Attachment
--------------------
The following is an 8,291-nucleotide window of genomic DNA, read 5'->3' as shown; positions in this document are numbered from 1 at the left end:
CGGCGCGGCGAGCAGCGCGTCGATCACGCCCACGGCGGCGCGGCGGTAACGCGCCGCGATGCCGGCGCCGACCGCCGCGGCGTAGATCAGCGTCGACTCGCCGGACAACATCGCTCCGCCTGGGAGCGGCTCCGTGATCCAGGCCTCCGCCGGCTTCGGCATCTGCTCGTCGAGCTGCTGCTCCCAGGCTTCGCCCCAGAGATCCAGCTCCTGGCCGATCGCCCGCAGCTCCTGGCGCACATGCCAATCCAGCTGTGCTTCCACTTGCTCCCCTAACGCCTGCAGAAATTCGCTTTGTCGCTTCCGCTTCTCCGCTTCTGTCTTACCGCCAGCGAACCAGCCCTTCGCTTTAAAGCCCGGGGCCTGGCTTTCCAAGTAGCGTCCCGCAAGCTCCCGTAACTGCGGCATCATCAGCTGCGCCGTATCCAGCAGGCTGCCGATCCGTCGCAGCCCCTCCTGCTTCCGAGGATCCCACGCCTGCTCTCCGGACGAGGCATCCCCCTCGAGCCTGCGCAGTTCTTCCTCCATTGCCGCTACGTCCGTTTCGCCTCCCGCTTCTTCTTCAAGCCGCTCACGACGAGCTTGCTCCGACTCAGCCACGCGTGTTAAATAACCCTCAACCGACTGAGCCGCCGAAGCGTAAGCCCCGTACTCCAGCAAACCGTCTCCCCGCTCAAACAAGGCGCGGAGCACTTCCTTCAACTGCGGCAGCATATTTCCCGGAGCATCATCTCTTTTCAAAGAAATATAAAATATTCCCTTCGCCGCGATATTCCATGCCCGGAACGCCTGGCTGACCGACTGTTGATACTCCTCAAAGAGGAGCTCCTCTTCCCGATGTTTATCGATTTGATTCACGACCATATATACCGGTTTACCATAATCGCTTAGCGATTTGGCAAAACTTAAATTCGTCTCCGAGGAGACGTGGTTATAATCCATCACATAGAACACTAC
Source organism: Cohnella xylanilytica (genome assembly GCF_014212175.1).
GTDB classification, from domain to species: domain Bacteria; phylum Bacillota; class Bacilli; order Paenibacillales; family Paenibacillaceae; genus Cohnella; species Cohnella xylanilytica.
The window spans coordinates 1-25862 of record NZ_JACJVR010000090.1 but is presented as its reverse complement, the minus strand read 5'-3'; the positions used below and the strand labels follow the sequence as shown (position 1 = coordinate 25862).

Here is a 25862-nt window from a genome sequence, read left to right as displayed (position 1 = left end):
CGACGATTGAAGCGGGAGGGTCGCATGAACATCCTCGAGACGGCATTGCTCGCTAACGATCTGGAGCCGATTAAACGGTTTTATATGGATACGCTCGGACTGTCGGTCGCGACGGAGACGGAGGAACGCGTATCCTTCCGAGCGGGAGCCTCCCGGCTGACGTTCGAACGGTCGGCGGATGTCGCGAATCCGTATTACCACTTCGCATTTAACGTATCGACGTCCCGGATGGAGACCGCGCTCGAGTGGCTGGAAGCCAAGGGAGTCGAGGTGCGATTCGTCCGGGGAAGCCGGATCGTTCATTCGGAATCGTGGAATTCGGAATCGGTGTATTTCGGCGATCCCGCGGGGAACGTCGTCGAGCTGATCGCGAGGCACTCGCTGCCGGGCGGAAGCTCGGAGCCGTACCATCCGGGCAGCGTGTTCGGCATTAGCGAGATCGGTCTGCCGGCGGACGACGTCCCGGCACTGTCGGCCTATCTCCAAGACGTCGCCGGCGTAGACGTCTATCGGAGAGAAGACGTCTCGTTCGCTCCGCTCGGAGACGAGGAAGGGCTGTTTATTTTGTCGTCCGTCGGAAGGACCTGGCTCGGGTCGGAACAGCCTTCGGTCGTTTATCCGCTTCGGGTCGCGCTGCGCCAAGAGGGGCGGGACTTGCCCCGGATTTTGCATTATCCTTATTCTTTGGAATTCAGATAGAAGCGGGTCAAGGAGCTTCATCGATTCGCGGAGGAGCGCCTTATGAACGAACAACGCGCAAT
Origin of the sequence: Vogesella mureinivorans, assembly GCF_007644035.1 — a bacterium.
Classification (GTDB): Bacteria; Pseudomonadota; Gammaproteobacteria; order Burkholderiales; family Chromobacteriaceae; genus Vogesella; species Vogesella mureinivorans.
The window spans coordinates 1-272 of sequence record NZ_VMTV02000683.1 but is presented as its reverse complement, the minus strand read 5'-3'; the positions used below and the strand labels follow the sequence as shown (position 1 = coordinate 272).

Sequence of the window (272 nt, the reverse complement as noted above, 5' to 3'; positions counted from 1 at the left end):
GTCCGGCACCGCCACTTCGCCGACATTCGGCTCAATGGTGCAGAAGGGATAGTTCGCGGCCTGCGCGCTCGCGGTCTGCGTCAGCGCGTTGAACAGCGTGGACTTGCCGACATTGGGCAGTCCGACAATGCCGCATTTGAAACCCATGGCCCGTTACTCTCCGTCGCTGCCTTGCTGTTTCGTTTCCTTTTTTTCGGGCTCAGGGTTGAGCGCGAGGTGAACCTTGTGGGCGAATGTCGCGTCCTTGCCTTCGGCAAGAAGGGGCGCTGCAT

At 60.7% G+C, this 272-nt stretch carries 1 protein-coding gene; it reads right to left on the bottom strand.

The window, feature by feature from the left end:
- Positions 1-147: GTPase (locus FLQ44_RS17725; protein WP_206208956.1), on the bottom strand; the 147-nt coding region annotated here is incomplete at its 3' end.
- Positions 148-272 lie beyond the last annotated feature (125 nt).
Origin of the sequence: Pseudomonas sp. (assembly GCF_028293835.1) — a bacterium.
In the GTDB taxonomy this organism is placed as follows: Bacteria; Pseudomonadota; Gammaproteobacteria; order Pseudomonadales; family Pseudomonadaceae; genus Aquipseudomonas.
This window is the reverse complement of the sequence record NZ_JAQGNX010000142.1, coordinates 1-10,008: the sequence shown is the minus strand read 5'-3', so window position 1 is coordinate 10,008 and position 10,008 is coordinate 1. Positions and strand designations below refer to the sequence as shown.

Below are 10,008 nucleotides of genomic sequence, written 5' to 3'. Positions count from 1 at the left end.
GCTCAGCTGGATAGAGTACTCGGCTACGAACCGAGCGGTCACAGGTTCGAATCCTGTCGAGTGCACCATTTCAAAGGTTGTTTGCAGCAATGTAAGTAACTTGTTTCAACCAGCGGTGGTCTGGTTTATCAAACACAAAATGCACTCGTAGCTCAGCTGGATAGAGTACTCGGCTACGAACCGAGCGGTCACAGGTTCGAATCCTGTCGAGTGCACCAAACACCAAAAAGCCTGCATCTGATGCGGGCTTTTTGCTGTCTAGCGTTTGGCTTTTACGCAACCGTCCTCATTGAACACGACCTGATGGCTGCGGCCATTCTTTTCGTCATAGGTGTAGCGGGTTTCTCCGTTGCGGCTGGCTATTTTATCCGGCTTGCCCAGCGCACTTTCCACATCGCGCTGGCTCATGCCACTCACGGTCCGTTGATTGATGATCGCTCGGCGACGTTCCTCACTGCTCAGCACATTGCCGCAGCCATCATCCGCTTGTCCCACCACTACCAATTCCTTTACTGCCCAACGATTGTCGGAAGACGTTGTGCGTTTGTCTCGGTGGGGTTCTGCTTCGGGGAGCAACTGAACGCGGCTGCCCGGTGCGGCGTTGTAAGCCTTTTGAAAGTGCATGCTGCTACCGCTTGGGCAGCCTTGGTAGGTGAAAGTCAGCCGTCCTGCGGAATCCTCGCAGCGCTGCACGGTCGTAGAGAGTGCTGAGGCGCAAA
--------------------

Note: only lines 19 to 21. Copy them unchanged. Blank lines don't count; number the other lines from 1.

This window is the reverse complement of the sequence record NZ_JAQGNX010000142.1, coordinates 1-10,008: the sequence shown is the minus strand read 5'-3', so window position 1 is coordinate 10,008 and position 10,008 is coordinate 1. Positions and strand designations below refer to the sequence as shown.

Below are 10,008 nucleotides of genomic sequence, written 5' to 3'. Positions count from 1 at the left end.
GCTCAGCTGGATAGAGTACTCGGCTACGAACCGAGCGGTCACAGGTTCGAATCCTGTCGAGTGCACCATTTCAAAGGTTGTTTGCAGCAATGTAAGTAACTTGTTTCAACCAGCGGTGGTCTGGTTTATCAAACACAAAATGCACTCGTAGCTCAGCTGGATAGAGTACTCGGCTACGAACCGAGCGGTCACAGGTTCGAATCCTGTCGAGTGCACCAAACACCAAAAAGCCTGCATCTGATGCGGGCTTTTTGCTGTCTAGCGTTTGGCTTTTACGCAACCGTCCTCATTGAACACGACCTGATGGCTGCGGCCATTCTTTTCGTCATAGGTGTAGCGGGTTTCTCCGTTGCGGCTGGCTATTTTATCCGGCTTGCCCAGCGCACTTTCCACATCGCGCTGGCTCATGCCACTCACGGTCCGTTGATTGATGATCGCTCGGCGACGTTCCTCACTGCTCAGCACATTGCCGCAGCCATCATCCGCTTGTCCCACCACTACCAATTCCTTTACTGCCCAACGATTGTCGGAAGACGTTGTGCGTTTGTCTCGGTGGGGTTCTGCTTCGGGGAGCAACTGAACGCGGCTGCCCGGTGCGGCGTTGTAAGCCTTTTGAAAGTGCATGCTGCTACCGCTTGGGCAGCCTTGGTAGGTGAAAGTCAGCCGTCCTGCGGAATCCTCGCAGCGCTGCACGGTCGTAGAGAGTGCTGAGGCGCAAA